DW: The thing that needs to be said though is, Brooke's funny. That's the big thing. Anyone can do a lot of voices, but a lot people don't know how to read the words on the page and make them actually hit. And whenever there's a character, she knows where the jokes are always. She'll create new jokes within the lines...that's the most important part of any actor too, that you can have diversity, but if you're not funny, you're not funny.

BH: It comes from life experiences. When you get into doing different voices...different accents of people from different places...me as Brooke Hogan can cross the line as being racist, but it's really just what I've experienced. When you go into a nail shop, the majority of the people working there are Vietnamese, and they just happen to hit you more and yell at you and tell you you have ugly toes. So I'm just going to take that and use it.

BN: We haven't talked about this much, but [Brooke has] the most unique perspective from growing up. Your dad is Hulk Hogan. He came to our office and he was the Pied Piper. Every single person. Your life is very different from every other person's life and that adds to your own unique point of view. You're willing to say crazy s**t.

BH: I went into a nail shop one time...and said "Just a pedicure please." She said [puts on accent] "OK, honey...you have baby?" I'm like, "No, I don't have any kids." She says [puts on accent] "Oh, you have big legs." Just because I have big legs means I beared children. [puts on accent] "You have ugly toenails." I'm like, I thought they were cute, but apparently they're not. It's funny, but then in the act I make it better.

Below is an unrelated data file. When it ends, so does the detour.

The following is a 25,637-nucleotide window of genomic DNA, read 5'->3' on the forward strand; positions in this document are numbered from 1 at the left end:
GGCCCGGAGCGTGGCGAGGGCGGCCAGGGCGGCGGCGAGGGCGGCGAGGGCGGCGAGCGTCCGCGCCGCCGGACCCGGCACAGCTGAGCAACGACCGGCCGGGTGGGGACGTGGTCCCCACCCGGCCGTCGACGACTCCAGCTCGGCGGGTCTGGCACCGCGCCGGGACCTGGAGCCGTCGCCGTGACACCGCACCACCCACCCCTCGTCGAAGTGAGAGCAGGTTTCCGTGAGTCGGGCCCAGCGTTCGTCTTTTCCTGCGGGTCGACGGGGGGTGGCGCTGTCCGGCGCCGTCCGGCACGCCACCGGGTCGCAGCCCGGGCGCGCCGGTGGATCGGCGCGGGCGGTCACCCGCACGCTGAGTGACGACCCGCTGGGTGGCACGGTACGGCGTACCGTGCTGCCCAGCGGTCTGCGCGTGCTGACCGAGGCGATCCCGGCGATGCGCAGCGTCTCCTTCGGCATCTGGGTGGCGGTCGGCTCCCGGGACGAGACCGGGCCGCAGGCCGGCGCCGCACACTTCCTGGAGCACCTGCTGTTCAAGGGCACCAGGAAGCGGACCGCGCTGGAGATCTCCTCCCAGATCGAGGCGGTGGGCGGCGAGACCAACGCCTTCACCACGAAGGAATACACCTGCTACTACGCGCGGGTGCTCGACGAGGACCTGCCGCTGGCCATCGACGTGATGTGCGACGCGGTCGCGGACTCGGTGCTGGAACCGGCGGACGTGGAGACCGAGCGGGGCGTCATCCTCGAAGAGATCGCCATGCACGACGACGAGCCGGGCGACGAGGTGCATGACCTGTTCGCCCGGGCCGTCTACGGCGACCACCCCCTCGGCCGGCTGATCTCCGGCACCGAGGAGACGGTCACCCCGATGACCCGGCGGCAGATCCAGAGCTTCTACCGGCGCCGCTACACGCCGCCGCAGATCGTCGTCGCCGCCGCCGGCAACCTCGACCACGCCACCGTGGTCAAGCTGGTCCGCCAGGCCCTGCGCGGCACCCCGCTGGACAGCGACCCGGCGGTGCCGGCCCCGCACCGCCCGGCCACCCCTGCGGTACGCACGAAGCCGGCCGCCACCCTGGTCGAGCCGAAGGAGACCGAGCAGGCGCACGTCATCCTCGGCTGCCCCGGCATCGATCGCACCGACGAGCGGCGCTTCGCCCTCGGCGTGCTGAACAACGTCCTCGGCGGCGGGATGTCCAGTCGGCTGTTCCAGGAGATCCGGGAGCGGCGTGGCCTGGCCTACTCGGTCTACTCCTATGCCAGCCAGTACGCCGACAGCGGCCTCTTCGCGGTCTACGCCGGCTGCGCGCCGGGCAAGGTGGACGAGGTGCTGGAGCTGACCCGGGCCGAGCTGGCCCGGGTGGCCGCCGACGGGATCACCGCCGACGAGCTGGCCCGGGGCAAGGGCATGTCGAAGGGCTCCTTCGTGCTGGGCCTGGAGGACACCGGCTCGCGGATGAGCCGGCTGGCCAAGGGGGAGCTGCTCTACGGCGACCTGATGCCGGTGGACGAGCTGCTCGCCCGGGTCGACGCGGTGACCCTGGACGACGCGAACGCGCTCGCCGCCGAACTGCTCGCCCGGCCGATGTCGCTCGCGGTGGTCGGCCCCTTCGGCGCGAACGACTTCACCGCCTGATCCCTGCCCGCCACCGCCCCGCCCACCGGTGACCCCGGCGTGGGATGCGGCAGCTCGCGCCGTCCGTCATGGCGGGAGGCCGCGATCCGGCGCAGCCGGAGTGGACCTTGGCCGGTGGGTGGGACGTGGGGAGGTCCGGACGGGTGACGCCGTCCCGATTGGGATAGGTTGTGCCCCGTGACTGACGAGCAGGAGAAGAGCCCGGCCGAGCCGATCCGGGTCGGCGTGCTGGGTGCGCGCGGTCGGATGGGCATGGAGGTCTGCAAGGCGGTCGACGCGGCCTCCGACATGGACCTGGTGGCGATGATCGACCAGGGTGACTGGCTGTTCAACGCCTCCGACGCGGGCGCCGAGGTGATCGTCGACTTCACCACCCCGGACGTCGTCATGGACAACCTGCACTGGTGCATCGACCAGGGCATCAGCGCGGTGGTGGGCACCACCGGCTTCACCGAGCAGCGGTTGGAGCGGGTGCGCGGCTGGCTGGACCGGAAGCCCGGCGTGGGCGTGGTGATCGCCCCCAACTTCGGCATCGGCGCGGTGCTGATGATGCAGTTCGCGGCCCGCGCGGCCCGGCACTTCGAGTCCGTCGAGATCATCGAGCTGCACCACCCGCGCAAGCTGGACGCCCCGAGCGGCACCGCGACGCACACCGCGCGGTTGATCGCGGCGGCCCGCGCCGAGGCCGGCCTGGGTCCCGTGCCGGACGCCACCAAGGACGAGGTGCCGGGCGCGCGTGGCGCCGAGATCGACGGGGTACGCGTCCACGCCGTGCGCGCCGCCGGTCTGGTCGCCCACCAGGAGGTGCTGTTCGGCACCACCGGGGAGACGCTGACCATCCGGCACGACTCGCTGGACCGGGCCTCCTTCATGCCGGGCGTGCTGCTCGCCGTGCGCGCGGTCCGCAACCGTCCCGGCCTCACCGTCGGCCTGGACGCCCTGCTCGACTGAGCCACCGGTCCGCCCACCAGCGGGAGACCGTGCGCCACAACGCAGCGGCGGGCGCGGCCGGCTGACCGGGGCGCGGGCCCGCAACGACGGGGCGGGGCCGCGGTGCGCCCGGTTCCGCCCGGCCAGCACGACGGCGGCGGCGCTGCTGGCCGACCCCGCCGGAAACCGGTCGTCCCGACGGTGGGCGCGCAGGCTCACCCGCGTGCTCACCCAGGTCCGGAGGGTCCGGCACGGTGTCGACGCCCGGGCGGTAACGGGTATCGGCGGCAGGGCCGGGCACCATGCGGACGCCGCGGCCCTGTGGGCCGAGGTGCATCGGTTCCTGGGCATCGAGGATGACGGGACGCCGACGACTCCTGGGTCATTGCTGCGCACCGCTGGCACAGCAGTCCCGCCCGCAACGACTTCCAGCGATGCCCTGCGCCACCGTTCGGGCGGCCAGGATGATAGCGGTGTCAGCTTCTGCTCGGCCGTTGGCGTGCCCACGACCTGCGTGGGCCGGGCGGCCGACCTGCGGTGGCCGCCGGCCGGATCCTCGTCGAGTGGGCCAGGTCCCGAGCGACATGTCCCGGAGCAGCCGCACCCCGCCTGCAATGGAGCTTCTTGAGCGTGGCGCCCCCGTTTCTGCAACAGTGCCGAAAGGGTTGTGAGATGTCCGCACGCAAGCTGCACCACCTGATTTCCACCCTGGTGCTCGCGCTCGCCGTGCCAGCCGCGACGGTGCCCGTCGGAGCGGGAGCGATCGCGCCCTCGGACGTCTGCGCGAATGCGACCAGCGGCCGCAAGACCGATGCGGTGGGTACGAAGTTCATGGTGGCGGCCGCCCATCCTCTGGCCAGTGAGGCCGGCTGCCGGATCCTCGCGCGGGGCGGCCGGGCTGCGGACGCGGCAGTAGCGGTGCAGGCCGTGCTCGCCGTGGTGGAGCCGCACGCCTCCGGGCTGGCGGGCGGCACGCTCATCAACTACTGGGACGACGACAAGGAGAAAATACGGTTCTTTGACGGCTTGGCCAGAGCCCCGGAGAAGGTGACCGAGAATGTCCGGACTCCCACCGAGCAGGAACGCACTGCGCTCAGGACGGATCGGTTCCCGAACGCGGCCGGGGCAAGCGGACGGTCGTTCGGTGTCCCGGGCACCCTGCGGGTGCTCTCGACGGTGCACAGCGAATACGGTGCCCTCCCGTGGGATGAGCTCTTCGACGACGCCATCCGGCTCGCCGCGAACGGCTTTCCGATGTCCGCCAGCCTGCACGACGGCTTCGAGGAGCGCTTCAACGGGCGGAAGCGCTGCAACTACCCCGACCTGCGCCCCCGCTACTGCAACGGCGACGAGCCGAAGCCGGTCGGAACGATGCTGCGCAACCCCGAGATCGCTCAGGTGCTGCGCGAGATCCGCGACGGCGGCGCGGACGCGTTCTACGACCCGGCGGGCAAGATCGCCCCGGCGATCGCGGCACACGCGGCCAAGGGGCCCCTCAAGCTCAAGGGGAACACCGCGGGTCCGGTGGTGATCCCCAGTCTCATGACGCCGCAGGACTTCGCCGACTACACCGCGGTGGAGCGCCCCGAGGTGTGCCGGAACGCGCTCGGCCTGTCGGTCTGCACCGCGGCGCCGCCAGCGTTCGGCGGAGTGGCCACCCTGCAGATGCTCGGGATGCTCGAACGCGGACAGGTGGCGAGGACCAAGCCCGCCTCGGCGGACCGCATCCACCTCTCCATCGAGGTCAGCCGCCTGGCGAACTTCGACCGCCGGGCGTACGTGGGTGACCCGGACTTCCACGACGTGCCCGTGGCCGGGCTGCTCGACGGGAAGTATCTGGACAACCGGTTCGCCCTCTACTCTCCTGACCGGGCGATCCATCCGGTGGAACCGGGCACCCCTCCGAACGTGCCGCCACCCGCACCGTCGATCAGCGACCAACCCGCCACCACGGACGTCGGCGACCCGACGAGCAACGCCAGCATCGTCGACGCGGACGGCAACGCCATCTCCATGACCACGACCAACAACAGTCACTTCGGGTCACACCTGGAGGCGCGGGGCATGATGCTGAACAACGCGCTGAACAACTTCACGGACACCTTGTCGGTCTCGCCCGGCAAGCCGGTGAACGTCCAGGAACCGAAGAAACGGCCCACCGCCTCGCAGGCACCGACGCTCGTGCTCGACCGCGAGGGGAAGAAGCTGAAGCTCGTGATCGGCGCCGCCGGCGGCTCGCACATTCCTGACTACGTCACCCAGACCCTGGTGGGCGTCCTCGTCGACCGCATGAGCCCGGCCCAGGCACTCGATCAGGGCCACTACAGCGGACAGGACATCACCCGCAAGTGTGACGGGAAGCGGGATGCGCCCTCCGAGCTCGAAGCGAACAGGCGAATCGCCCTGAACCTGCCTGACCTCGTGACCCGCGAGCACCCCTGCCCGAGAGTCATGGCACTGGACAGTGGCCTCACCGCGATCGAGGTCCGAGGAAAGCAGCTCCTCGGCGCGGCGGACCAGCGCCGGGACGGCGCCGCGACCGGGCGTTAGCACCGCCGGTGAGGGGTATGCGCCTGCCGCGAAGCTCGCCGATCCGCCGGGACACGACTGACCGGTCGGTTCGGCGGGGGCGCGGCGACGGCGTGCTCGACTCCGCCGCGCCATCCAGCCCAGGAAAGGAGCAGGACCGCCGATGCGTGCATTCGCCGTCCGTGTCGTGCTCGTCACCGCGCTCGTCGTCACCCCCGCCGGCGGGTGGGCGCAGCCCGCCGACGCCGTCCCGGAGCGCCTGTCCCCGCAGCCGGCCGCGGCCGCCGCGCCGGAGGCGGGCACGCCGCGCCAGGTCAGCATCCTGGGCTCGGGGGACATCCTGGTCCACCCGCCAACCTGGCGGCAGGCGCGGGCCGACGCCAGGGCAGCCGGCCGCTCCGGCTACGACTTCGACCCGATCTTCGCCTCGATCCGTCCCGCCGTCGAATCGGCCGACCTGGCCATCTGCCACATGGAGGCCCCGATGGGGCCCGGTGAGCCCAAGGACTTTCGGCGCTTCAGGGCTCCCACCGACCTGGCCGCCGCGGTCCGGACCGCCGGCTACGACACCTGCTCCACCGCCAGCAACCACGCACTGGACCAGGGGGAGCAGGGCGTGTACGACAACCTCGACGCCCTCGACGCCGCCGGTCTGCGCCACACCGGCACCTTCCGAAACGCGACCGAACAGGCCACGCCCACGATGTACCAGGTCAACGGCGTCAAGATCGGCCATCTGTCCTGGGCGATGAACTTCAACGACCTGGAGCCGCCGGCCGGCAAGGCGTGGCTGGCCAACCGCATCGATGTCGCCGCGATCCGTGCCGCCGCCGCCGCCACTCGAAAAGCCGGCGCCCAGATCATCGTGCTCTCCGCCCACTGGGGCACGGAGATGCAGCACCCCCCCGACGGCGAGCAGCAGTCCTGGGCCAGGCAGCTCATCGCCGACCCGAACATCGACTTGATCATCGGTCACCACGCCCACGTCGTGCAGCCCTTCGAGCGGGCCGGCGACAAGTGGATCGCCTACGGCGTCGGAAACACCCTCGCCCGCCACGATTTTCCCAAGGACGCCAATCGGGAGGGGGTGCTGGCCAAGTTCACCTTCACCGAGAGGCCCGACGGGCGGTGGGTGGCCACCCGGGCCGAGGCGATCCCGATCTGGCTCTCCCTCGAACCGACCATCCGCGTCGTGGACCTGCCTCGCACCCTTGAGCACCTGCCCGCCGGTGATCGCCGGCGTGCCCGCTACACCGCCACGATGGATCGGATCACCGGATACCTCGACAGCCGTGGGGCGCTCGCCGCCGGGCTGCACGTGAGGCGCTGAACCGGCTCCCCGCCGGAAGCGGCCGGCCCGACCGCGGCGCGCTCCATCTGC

Q: There are two other changes this season, with Griffith Kimmins and Hannibal Burress. Can you talk a bit about them?

DW: Well Griff came in...we had Mike Mayfield, amazing guy who's now doing a different show for [adult swim]. So Griff, who was our animation director last season, he's been working on the show forever though...a tireless, incredible animator and director. He gets the show, understands how to make it as efficient as possible, we couldn't make the show this good without him. As unhappy as we were to lose Mike, we're the luckiest people on the world to have Griff.

Then with Hannibal, I worked with him on The Eric Andre Show, and I've worked with different comedians for a long time, so fortunately I have the ability to call upon my friends and say "Hey do you want to take part in this show?" And the show...people respond to it. Hannibal...Brad and I went to see him perform randomly one night with Brad's wife Laurie, and Brad, who is not impressed by a lot of comedy...he's a hard guy to impress....after he was like "Ho-ly s**t, this guy is for real." Then I showed Hannibal the show and he was like "Oh my God, I want to do this so bad." Now that we're at 22 minutes, we're able to add a lot more characters, with Hannibal being one of them. We have a lot more students now, Chelsea Peretti plays a lot more characters, we got Ryan Flynn, he's amazing...Jeffrey Tambor still on the show, Greta Gerwig of course.